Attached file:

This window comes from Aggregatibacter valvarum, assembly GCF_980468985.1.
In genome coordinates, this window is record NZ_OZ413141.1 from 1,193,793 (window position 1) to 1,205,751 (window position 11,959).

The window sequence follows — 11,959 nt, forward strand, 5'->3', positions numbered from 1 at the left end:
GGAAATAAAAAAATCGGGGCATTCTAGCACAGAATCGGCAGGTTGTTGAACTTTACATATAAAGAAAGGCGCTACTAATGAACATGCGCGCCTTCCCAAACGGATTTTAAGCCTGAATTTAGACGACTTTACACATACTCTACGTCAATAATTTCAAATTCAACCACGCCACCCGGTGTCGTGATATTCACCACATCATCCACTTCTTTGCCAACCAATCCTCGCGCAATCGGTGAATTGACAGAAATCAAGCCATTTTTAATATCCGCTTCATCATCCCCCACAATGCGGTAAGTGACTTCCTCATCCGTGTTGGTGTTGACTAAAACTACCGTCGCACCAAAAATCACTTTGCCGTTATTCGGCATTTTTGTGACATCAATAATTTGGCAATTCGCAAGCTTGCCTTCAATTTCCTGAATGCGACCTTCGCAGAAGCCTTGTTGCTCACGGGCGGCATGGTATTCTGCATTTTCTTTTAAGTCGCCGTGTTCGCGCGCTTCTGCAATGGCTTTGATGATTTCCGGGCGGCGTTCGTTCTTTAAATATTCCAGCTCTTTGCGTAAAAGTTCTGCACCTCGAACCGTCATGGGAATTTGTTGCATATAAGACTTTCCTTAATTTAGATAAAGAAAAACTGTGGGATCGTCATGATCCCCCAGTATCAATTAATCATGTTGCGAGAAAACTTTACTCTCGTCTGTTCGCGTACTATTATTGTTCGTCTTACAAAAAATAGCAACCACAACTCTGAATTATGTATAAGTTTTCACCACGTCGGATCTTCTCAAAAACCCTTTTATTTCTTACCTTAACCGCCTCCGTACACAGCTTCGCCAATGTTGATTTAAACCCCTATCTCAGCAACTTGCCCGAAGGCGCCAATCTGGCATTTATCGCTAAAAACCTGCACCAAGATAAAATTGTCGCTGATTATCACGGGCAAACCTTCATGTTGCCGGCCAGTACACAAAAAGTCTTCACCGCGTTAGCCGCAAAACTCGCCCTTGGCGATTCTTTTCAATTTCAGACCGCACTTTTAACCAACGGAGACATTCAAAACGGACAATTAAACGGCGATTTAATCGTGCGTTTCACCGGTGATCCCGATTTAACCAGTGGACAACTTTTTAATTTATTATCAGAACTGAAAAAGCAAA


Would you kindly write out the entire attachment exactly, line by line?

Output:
This window comes from Aggregatibacter valvarum, assembly GCF_980468985.1.
In genome coordinates, this window is record NZ_OZ413141.1 from 1,193,793 (window position 1) to 1,205,751 (window position 11,959).

The window sequence follows — 11,959 nt, forward strand, 5'->3', positions numbered from 1 at the left end:
GGAAATAAAAAAATCGGGGCATTCTAGCACAGAATCGGCAGGTTGTTGAACTTTACATATAAAGAAAGGCGCTACTAATGAACATGCGCGCCTTCCCAAACGGATTTTAAGCCTGAATTTAGACGACTTTACACATACTCTACGTCAATAATTTCAAATTCAACCACGCCACCCGGTGTCGTGATATTCACCACATCATCCACTTCTTTGCCAACCAATCCTCGCGCAATCGGTGAATTGACAGAAATCAAGCCATTTTTAATATCCGCTTCATCATCCCCCACAATGCGGTAAGTGACTTCCTCATCCGTGTTGGTGTTGACTAAAACTACCGTCGCACCAAAAATCACTTTGCCGTTATTCGGCATTTTTGTGACATCAATAATTTGGCAATTCGCAAGCTTGCCTTCAATTTCCTGAATGCGACCTTCGCAGAAGCCTTGTTGCTCACGGGCGGCATGGTATTCTGCATTTTCTTTTAAGTCGCCGTGTTCGCGCGCTTCTGCAATGGCTTTGATGATTTCCGGGCGGCGTTCGTTCTTTAAATATTCCAGCTCTTTGCGTAAAAGTTCTGCACCTCGAACCGTCATGGGAATTTGTTGCATATAAGACTTTCCTTAATTTAGATAAAGAAAAACTGTGGGATCGTCATGATCCCCCAGTATCAATTAATCATGTTGCGAGAAAACTTTACTCTCGTCTGTTCGCGTACTATTATTGTTCGTCTTACAAAAAATAGCAACCACAACTCTGAATTATGTATAAGTTTTCACCACGTCGGATCTTCTCAAAAACCCTTTTATTTCTTACCTTAACCGCCTCCGTACACAGCTTCGCCAATGTTGATTTAAACCCCTATCTCAGCAACTTGCCCGAAGGCGCCAATCTGGCATTTATCGCTAAAAACCTGCACCAAGATAAAATTGTCGCTGATTATCACGGGCAAACCTTCATGTTGCCGGCCAGTACACAAAAAGTCTTCACCGCGTTAGCCGCAAAACTCGCCCTTGGCGATTCTTTTCAATTTCAGACCGCACTTTTAACCAACGGAGACATTCAAAACGGACAATTAAACGGCGATTTAATCGTGCGTTTCACCGGTGATCCCGATTTAACCAGTGGACAACTTTTTAATTTATTATCAGAACTGAAAAAGCAAA